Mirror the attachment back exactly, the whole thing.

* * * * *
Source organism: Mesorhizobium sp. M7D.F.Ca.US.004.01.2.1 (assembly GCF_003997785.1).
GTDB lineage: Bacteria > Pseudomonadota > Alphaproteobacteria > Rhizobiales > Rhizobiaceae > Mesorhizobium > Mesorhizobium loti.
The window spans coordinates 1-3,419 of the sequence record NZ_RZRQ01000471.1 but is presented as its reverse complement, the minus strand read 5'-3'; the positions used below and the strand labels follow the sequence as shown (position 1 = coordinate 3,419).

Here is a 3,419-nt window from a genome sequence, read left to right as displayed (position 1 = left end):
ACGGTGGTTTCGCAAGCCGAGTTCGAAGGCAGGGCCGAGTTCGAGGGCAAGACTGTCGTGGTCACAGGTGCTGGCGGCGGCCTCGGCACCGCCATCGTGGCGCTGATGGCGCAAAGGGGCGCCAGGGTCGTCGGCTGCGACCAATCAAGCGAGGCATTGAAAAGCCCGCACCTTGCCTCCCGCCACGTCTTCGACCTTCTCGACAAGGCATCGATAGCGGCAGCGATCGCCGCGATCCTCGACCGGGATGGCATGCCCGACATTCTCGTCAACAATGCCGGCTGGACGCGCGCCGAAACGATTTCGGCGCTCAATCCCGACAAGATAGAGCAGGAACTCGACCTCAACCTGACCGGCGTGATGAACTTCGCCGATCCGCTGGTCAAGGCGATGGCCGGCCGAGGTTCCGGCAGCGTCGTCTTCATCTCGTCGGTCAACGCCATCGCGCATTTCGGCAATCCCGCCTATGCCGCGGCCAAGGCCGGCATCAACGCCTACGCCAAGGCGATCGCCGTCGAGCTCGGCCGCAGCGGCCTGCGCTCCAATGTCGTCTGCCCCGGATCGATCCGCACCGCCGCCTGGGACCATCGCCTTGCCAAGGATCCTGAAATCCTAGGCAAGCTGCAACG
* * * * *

Source organism: Mesorhizobium sp. M7D.F.Ca.US.004.01.2.1 (assembly GCF_003997785.1).
GTDB lineage: Bacteria > Pseudomonadota > Alphaproteobacteria > Rhizobiales > Rhizobiaceae > Mesorhizobium > Mesorhizobium loti.
The window spans coordinates 1-3,419 of the sequence record NZ_RZRQ01000471.1 but is presented as its reverse complement, the minus strand read 5'-3'; the positions used below and the strand labels follow the sequence as shown (position 1 = coordinate 3,419).

Here is a 3,419-nt window from a genome sequence, read left to right as displayed (position 1 = left end):
ACGGTGGTTTCGCAAGCCGAGTTCGAAGGCAGGGCCGAGTTCGAGGGCAAGACTGTCGTGGTCACAGGTGCTGGCGGCGGCCTCGGCACCGCCATCGTGGCGCTGATGGCGCAAAGGGGCGCCAGGGTCGTCGGCTGCGACCAATCAAGCGAGGCATTGAAAAGCCCGCACCTTGCCTCCCGCCACGTCTTCGACCTTCTCGACAAGGCATCGATAGCGGCAGCGATCGCCGCGATCCTCGACCGGGATGGCATGCCCGACATTCTCGTCAACAATGCCGGCTGGACGCGCGCCGAAACGATTTCGGCGCTCAATCCCGACAAGATAGAGCAGGAACTCGACCTCAACCTGACCGGCGTGATGAACTTCGCCGATCCGCTGGTCAAGGCGATGGCCGGCCGAGGTTCCGGCAGCGTCGTCTTCATCTCGTCGGTCAACGCCATCGCGCATTTCGGCAATCCCGCCTATGCCGCGGCCAAGGCCGGCATCAACGCCTACGCCAAGGCGATCGCCGTCGAGCTCGGCCGCAGCGGCCTGCGCTCCAATGTCGTCTGCCCCGGATCGATCCGCACCGCCGCCTGGGACCATCGCCTTGCCAAGGATCCTGAAATCCTAGGCAAGCTGCAACG